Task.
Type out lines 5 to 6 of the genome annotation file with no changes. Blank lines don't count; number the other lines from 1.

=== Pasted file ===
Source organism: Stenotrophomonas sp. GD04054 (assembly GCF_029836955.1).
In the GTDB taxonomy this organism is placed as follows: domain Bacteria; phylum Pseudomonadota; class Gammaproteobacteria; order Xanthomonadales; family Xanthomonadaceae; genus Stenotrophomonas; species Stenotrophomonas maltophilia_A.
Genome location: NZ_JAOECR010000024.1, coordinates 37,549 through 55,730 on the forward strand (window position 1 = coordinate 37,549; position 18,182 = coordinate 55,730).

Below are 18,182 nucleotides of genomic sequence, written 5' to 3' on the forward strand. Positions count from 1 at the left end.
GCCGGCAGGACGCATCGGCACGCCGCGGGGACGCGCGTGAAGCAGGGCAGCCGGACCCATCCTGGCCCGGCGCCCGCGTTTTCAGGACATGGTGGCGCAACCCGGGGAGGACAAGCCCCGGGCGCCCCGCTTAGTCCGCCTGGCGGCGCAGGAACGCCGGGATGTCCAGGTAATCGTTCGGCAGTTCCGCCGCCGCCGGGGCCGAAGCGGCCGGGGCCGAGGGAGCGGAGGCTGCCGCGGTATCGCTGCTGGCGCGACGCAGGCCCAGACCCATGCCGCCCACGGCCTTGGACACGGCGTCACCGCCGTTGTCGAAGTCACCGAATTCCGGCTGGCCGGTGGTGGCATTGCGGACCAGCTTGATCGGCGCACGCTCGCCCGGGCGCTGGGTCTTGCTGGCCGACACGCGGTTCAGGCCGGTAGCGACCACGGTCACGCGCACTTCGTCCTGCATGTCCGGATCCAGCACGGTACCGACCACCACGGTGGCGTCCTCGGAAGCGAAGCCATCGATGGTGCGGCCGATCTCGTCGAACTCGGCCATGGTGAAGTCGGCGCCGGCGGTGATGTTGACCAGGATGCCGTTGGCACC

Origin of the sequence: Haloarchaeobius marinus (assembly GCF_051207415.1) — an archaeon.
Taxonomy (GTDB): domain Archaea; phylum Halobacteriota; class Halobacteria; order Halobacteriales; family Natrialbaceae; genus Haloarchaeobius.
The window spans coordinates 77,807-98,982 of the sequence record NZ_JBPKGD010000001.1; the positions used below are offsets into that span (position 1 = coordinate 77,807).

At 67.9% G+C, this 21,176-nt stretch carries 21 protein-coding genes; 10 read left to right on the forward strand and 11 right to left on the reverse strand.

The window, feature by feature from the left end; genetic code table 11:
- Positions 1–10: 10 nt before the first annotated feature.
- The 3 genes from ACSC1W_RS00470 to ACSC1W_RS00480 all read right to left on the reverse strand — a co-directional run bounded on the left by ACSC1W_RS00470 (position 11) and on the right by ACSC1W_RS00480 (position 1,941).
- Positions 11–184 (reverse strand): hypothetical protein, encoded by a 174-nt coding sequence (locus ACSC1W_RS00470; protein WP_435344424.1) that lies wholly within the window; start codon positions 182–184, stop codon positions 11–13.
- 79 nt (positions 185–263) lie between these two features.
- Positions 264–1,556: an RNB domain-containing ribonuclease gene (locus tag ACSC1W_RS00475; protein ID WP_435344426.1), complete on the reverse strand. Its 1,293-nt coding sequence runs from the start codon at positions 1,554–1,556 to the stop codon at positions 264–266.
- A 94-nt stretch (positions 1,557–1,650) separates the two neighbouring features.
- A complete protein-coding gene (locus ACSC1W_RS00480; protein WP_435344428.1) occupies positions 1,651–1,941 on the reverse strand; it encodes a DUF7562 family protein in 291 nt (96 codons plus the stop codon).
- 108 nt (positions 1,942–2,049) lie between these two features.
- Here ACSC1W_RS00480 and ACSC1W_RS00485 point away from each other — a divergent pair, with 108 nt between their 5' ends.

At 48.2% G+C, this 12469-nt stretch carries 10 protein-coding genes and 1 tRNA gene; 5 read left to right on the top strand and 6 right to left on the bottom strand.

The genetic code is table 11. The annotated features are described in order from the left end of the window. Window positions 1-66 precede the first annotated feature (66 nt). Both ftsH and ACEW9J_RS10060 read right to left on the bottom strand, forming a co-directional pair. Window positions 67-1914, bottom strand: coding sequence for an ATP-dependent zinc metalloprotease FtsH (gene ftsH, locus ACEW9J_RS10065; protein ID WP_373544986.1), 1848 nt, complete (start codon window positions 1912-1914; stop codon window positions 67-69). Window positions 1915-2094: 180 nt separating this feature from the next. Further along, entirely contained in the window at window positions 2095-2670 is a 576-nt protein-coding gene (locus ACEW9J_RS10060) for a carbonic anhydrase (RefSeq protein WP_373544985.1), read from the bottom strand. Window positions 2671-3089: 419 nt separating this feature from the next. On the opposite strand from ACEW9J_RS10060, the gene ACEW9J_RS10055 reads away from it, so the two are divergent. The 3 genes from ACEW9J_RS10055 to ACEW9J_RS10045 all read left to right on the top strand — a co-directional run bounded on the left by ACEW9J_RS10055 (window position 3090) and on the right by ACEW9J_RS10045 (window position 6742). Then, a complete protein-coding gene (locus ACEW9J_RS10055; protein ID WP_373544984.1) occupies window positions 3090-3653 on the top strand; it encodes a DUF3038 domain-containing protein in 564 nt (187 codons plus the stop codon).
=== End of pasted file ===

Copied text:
GCCGGCAGGACGCATCGGCACGCCGCGGGGACGCGCGTGAAGCAGGGCAGCCGGACCCATCCTGGCCCGGCGCCCGCGTTTTCAGGACATGGTGGCGCAACCCGGGGAGGACAAGCCCCGGGCGCCCCGCTTAGTCCGCCTGGCGGCGCAGGAACGCCGGGATGTCCAGGTAATCGTTCGGCAGTTCCGCCGCCGCCGGGGCCGAAGCGGCCGGGGCCGAGGGAGCGGAGGCTGCCGCGGTATCGCTGCTGGCGCGACGCAGGCCCAGACCCATGCCGCCCACGGCCTTGGACACGGCGTCACCGCCGTTGTCGAAGTCACCGAATTCCGGCTGGCCGGTGGTGGCATTGCGGACCAGCTTGATCGGCGCACGCTCGCCCGGGCGCTGGGTCTTGCTGGCCGACACGCGGTTCAGGCCGGTAGCGACCACGGTCACGCGCACTTCGTCCTGCATGTCCGGATCCAGCACGGTACCGACCACCACGGTGGCGTCCTCGGAAGCGAAGCCATCGATGGTGCGGCCGATCTCGTCGAACTCGGCCATGGTGAAGTCGGCGCCGGCGGTGATGTTGACCAGGATGCCGTTGGCACC

Origin of the sequence: Haloarchaeobius marinus (assembly GCF_051207415.1) — an archaeon.